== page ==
first branch in Noida, Uttar Pradesh.
“At Paytm Payments Bank, our aim is to build a new business model in
banking industry, focussed on bringing financial services to millions of
un-served or underserved Indians,” he said.
More than Rs. 200 crore has been invested till now for the bank, with
Mr. Sharma putting in Rs. 112 crore.
RBI directed banks to supply 40 % to rural areas
RBI has directed banks to ensure that at least 40 per cent of the supply
of banknotes should reach rural areas while currency chests and automated
teller machines in such areas should have Rs. 500 and Rs. 100 denomination
The banking regulator has observed that “banknotes, being supplied to
rural areas, at present, are not commensurate with the requirements of rural
RBI said banks should advise their currency chests to step up issuance
of fresh notes to rural branches of Regional Rural Banks, District Central
Cooperative Banks and commercial banks, white label ATMs in rural areas on a
Of the 4,000-odd currency chests in the country, most are managed by
public sector banks.
The RBI added that chests operating in a district should maintain the
proportion on a weekly average basis.
TRAI issued a consultation paper on the issue of net-neutrality
The Telecom Regulatory Authority of India issued a consultation paper on
the issue of net-neutrality as it looked to formulate “final views on policy
or regulatory interventions” on the subject.
The regulator, given the complexity of the subject, had decided to
undertake a two-stage consultation process.
The earlier issued pre-consultation, released in May 2016, was an
attempt to identify the relevant issues in all the areas on which the
Department of Telecom had sought TRAI’s recommendations.
The purpose of this second stage of consultation is to proceed towards
the formulation of final views on policy or regulatory interventions, where
required, on the subject of net neutrality.
The last date for public comments on the paper is February 15 and for
counter comments is February 28.
TRAI has sought comments on what principles for ensuring
non-discriminatory access to content on the Internet could be in the Indian
Also as to how Internet traffic and providers of Internet services
should be understood in the context of net neutrality.
It has also raised the issue of traffic management practices, seeking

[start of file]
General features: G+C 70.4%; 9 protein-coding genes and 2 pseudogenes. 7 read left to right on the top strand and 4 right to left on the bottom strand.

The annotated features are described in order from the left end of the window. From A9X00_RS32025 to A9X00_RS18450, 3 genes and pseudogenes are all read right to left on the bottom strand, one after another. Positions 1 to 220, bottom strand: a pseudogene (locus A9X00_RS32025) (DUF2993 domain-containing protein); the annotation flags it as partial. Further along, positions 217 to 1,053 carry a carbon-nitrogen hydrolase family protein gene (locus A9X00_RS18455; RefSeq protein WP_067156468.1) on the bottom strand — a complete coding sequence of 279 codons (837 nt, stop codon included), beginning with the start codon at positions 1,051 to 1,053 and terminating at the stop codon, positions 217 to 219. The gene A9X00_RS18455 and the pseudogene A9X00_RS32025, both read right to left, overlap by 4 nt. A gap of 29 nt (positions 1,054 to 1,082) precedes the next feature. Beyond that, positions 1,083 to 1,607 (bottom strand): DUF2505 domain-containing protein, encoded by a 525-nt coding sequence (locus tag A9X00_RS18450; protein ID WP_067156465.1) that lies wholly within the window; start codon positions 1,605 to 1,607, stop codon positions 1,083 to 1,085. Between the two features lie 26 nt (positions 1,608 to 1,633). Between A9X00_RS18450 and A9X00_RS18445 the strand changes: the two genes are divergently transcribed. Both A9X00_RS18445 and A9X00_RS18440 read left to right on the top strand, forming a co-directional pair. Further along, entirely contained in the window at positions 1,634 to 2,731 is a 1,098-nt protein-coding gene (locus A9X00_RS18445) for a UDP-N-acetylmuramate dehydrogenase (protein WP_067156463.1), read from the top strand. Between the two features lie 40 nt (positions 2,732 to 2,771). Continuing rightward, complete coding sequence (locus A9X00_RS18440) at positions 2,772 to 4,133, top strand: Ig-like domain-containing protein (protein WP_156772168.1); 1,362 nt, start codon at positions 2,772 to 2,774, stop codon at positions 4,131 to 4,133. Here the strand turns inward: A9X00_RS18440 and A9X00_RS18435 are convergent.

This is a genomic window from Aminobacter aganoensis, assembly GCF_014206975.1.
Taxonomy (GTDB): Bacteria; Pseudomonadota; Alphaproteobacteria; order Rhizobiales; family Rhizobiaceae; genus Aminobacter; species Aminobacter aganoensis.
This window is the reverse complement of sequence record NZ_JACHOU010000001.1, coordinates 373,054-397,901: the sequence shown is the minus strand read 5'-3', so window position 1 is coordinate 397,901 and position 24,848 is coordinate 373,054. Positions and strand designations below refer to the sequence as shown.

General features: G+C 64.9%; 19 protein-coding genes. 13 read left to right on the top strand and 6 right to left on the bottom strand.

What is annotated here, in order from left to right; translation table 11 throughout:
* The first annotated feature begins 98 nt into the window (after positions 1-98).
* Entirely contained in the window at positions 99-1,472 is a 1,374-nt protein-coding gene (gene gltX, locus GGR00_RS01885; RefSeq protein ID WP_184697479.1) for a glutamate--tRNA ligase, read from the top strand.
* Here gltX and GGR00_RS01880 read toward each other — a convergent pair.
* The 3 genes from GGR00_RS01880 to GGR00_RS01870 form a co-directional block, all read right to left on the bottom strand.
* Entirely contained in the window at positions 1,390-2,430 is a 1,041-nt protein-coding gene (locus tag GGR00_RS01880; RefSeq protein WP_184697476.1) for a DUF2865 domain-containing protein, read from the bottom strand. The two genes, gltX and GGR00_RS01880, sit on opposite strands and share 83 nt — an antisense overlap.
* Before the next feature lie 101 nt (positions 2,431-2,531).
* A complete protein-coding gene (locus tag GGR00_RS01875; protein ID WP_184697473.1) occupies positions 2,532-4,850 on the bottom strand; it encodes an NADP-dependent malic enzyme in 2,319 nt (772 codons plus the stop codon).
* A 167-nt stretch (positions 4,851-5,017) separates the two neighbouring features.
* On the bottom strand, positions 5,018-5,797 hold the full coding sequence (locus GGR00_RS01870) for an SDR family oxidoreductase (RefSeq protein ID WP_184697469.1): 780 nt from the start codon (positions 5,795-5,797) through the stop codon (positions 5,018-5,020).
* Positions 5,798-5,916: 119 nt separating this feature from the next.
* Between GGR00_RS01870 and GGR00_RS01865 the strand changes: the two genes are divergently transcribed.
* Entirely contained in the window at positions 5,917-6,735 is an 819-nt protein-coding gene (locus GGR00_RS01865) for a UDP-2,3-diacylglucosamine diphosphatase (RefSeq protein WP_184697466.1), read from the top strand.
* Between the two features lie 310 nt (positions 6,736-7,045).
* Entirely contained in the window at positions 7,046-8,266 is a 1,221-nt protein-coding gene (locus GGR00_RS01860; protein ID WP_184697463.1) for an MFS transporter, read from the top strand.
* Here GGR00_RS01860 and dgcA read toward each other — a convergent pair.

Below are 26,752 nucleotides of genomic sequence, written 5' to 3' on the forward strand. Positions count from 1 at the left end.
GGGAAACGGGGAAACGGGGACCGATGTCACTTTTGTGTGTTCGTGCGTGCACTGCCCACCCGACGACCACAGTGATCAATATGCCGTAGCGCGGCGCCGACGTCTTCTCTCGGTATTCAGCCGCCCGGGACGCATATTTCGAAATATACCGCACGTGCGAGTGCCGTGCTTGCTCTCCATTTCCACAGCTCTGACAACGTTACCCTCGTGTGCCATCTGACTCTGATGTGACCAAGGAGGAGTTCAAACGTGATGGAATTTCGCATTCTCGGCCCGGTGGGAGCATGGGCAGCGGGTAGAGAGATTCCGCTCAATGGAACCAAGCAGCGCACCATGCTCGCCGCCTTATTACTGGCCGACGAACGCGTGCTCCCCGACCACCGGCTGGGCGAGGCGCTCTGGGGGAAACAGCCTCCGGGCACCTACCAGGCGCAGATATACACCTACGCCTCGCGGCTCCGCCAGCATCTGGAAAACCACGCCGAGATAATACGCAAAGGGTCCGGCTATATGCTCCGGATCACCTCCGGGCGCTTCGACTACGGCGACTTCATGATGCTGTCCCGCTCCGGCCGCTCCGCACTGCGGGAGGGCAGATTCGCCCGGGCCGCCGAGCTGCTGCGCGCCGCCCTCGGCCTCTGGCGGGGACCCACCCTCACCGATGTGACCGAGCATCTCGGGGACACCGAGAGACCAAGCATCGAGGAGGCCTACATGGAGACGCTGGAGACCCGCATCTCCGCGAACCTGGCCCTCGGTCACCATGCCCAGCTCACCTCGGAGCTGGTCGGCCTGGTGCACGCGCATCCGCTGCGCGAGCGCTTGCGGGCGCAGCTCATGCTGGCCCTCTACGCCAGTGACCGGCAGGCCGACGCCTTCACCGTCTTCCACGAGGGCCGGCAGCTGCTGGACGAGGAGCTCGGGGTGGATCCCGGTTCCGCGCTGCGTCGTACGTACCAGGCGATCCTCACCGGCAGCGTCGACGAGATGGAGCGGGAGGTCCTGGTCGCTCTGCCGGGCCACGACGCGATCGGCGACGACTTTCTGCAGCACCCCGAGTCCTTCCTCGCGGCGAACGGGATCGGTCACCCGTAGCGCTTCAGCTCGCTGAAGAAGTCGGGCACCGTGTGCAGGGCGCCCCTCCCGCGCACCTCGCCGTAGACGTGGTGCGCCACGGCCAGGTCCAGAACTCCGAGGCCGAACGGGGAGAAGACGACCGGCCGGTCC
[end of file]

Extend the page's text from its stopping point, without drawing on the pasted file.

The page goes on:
comments on approaches that would be preferable, defining what constitutes
reasonable traffic management practices.
More Banks cut lending rates
HDFC Bank, the second largest private sector lender of the country, has
decided to reduce its marginal cost of funds-based lending rate (MCLR) by 75
to 90 bps across various loan tenures.
Accordingly, its one-year MCLR rate will be 8.15 per cent as compared
with 8.9 per cent while its six-month MCLR will be 8 per cent as against
8.85 per cent earlier.
The new rates come into effect from January 7. Public sector lender
Canara Bank has also reduced its MCLR by about 70 basis points and its
one-year MCLR stands at 8.45 per cent.
Services sector contracted for the second consecutive month
Reeling under the cash crunch, the services sector contracted for the
second consecutive month in December as the demonetisation move took a heavy
toll on business activities.
It also led to the sharpest fall in more than three years in new orders,
a monthly survey showed.
The Purchasing Managers’ Index (PMI) survey further showed that the
business confidence slumped to the third-lowest level in its 11-year
history, while suggesting that any imminent recovery was unlikely from the
The Nikkei India Services PMI, which tracks the services sector
companies on a monthly basis, stood at 46.8 in December, largely unchanged
from November’s 46.7 reading.
A reading below 50 denotes contraction. The index had slipped into the
contraction territory in November.